Pelley nodded approvingly, perhaps even unaware of what was going on behind the scenes while the always gracious Obama was greeting the brutish Donald Trump.
On Sunday, 60 Minutes’ resident sycophant, Scott Pelley, walked former president Barack Obama through a racial landscape unrecognizable to those who know the lay of the land, especially readers of TheAmerican Spectator.
Pelley kicked off the misdirection with the question, “Did you watch the video of George Floyd’s strangulation?” Yes, strangulation. Knowing Obama’s weakness for racial scare-mongering, I was not at all surprised by his refusal to correct Pelley. He probably did not know enough to do so in any case.
“Of course,” said Obama. “It was heartbreaking.” He then blathered on about an African-American “reality” that exists only in America’s newsrooms. As to the aftermath of the Floyd death, Obama claimed to have been “heartened and inspired” by the “marches.” He offered not a single word about the stores looted, the buildings burned, the people killed. Nor did Pelley venture a single question.
November 15, 2020
“For millions of Americans spooked by a Black man in the White House,” writes Barack Obama in his new memoir, A Promised Land, “Donald Trump promised an elixir for their racial anxiety.” For the record, Donald Trump never claimed you were born in Kenya.
To be sure, he questioned the legitimacy of your birth certificate and speculated on why you took such pains to keep it under wraps, but he never went beyond speculation. His curiosity had nothing to do with race and everything to do with the fictional nativity story you had been pedaling since your emergence on the national stage. For details of your real history, let me recommend my own book, Unmasking Obama.
In the wake of Joe Biden’s alleged victory in the 2020 election, the pundit class has already produced scores of articles headlined something along the lines of “How Joe Biden Won the Election.”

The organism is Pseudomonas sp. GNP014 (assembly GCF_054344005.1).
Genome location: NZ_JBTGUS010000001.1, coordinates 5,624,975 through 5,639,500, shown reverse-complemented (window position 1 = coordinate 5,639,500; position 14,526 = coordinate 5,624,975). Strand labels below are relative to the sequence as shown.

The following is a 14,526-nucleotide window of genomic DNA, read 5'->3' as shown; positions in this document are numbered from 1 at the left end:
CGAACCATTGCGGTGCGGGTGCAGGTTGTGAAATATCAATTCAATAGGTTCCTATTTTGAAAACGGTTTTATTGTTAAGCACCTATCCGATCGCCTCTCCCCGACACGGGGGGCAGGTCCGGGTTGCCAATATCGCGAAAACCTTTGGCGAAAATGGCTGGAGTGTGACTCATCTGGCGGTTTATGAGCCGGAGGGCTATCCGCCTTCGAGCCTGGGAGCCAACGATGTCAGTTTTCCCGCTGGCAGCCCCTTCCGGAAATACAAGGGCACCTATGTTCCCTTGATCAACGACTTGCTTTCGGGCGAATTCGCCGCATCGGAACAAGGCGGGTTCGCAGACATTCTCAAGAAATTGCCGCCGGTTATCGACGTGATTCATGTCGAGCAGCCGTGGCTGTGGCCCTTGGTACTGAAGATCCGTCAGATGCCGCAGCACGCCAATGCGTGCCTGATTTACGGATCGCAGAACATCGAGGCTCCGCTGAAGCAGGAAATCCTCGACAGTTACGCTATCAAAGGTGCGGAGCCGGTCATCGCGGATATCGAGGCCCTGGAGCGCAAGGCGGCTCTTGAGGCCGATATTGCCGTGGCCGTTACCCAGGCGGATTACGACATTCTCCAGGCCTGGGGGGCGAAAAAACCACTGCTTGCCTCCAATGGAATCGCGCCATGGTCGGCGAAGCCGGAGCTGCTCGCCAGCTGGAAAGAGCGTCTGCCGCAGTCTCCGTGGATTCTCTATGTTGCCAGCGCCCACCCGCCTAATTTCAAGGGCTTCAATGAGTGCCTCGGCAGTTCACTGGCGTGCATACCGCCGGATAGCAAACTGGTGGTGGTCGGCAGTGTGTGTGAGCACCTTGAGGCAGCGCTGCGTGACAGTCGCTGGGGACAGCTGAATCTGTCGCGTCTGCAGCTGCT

What the authors of these articles have in common is that none of them has a clue or, if they do, they know better than to say what they know out loud. Regardless of the final outcome, Biden will have gotten 10 million more popular votes than Hillary did in 2016 or Obama did in 2012. Biden needed every one of those votes, real or manufactured, because President Trump got nearly 9 million more votes than he did in 2016, and Trump’s increase was grown organically.
As the numbers emerge, it would appear that a senile old man who represents everything the Democratic Party claims to have outgrown — sexism, racism, whiteness — attracted nearly 10 million more Democratic voters in 2020 than did the party’s articulate, bright, clean, nice-looking African-American messiah in 2012.
For months the working title of my new book, Unmasking Obama, had been The Front Man. I should have stuck with it. What this election proved is that when Big Tech and Big Media ruthlessly enforce a single narrative, one Democratic front man is good as another. Obama, to be sure, would like America to think otherwise. In his forthcoming memoir, A Promised Land, he is the man who makes things happen — but only good things.
In a bit of unexpected good news, the voters of Jackson County, Missouri, rejected the appeal of their county executive and sundry other right-thinking people and voted overwhelmingly to keep in place statues of a gallant Andrew Jackson on horseback. The statues grace the county’s two courthouses, one in Kansas City, the other in Independence.
Although Joe Biden carried the county with 60 percent of the vote, Andrew Jackson, the putative co-founder of Biden’s party, carried it with 72 percent. Given his 47 years as a Democratic office-holder and perennial presidential candidate, Biden may have set the all-time record for attending Jefferson-Jackson dinners, a primary fundraising tool for the party.